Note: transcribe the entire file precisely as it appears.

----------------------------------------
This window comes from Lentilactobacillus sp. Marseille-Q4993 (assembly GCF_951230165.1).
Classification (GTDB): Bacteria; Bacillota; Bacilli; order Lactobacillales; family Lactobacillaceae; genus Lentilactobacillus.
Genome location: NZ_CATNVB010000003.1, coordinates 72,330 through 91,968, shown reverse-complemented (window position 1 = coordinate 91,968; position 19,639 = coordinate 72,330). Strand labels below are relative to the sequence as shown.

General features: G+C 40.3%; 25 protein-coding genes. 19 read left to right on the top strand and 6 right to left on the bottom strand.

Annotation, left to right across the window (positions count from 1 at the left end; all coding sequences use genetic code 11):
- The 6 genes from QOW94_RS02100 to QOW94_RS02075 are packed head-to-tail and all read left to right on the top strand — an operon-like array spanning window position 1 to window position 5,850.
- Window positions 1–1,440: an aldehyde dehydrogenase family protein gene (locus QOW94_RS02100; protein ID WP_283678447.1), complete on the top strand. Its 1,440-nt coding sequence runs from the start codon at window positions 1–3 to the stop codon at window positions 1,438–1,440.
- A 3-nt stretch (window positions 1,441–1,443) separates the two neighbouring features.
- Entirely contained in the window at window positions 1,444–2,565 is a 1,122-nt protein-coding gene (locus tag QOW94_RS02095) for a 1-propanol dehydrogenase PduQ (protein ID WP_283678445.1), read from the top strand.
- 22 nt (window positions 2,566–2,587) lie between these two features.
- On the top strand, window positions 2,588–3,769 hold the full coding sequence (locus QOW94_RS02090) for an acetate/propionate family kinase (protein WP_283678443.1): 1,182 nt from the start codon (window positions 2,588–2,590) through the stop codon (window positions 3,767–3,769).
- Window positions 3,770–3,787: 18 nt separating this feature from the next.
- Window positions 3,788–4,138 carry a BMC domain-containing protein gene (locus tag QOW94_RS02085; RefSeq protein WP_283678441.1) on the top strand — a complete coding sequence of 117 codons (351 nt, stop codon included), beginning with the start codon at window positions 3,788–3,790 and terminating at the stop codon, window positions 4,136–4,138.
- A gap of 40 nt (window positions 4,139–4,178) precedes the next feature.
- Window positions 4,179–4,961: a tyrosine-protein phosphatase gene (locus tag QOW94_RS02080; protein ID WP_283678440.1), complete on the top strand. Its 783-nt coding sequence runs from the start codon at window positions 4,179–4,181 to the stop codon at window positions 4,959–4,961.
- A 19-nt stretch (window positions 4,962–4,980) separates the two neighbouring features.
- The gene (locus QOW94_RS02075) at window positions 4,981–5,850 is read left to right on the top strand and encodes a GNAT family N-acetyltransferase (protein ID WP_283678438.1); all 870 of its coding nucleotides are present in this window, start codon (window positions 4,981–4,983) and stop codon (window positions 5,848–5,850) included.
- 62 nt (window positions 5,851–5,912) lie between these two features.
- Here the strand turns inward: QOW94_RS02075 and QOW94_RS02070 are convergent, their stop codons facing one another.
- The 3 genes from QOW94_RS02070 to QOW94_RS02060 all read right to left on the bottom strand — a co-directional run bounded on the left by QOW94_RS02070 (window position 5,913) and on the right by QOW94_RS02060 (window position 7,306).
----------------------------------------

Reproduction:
This window comes from Lentilactobacillus sp. Marseille-Q4993 (assembly GCF_951230165.1).
Classification (GTDB): Bacteria; Bacillota; Bacilli; order Lactobacillales; family Lactobacillaceae; genus Lentilactobacillus.
Genome location: NZ_CATNVB010000003.1, coordinates 72,330 through 91,968, shown reverse-complemented (window position 1 = coordinate 91,968; position 19,639 = coordinate 72,330). Strand labels below are relative to the sequence as shown.

General features: G+C 40.3%; 25 protein-coding genes. 19 read left to right on the top strand and 6 right to left on the bottom strand.

Annotation, left to right across the window (positions count from 1 at the left end; all coding sequences use genetic code 11):
- The 6 genes from QOW94_RS02100 to QOW94_RS02075 are packed head-to-tail and all read left to right on the top strand — an operon-like array spanning window position 1 to window position 5,850.
- Window positions 1–1,440: an aldehyde dehydrogenase family protein gene (locus QOW94_RS02100; protein ID WP_283678447.1), complete on the top strand. Its 1,440-nt coding sequence runs from the start codon at window positions 1–3 to the stop codon at window positions 1,438–1,440.
- A 3-nt stretch (window positions 1,441–1,443) separates the two neighbouring features.
- Entirely contained in the window at window positions 1,444–2,565 is a 1,122-nt protein-coding gene (locus tag QOW94_RS02095) for a 1-propanol dehydrogenase PduQ (protein ID WP_283678445.1), read from the top strand.
- 22 nt (window positions 2,566–2,587) lie between these two features.
- On the top strand, window positions 2,588–3,769 hold the full coding sequence (locus QOW94_RS02090) for an acetate/propionate family kinase (protein WP_283678443.1): 1,182 nt from the start codon (window positions 2,588–2,590) through the stop codon (window positions 3,767–3,769).
- Window positions 3,770–3,787: 18 nt separating this feature from the next.
- Window positions 3,788–4,138 carry a BMC domain-containing protein gene (locus tag QOW94_RS02085; RefSeq protein WP_283678441.1) on the top strand — a complete coding sequence of 117 codons (351 nt, stop codon included), beginning with the start codon at window positions 3,788–3,790 and terminating at the stop codon, window positions 4,136–4,138.
- A gap of 40 nt (window positions 4,139–4,178) precedes the next feature.
- Window positions 4,179–4,961: a tyrosine-protein phosphatase gene (locus tag QOW94_RS02080; protein ID WP_283678440.1), complete on the top strand. Its 783-nt coding sequence runs from the start codon at window positions 4,179–4,181 to the stop codon at window positions 4,959–4,961.
- A 19-nt stretch (window positions 4,962–4,980) separates the two neighbouring features.
- The gene (locus QOW94_RS02075) at window positions 4,981–5,850 is read left to right on the top strand and encodes a GNAT family N-acetyltransferase (protein ID WP_283678438.1); all 870 of its coding nucleotides are present in this window, start codon (window positions 4,981–4,983) and stop codon (window positions 5,848–5,850) included.
- 62 nt (window positions 5,851–5,912) lie between these two features.
- Here the strand turns inward: QOW94_RS02075 and QOW94_RS02070 are convergent, their stop codons facing one another.
- The 3 genes from QOW94_RS02070 to QOW94_RS02060 all read right to left on the bottom strand — a co-directional run bounded on the left by QOW94_RS02070 (window position 5,913) and on the right by QOW94_RS02060 (window position 7,306).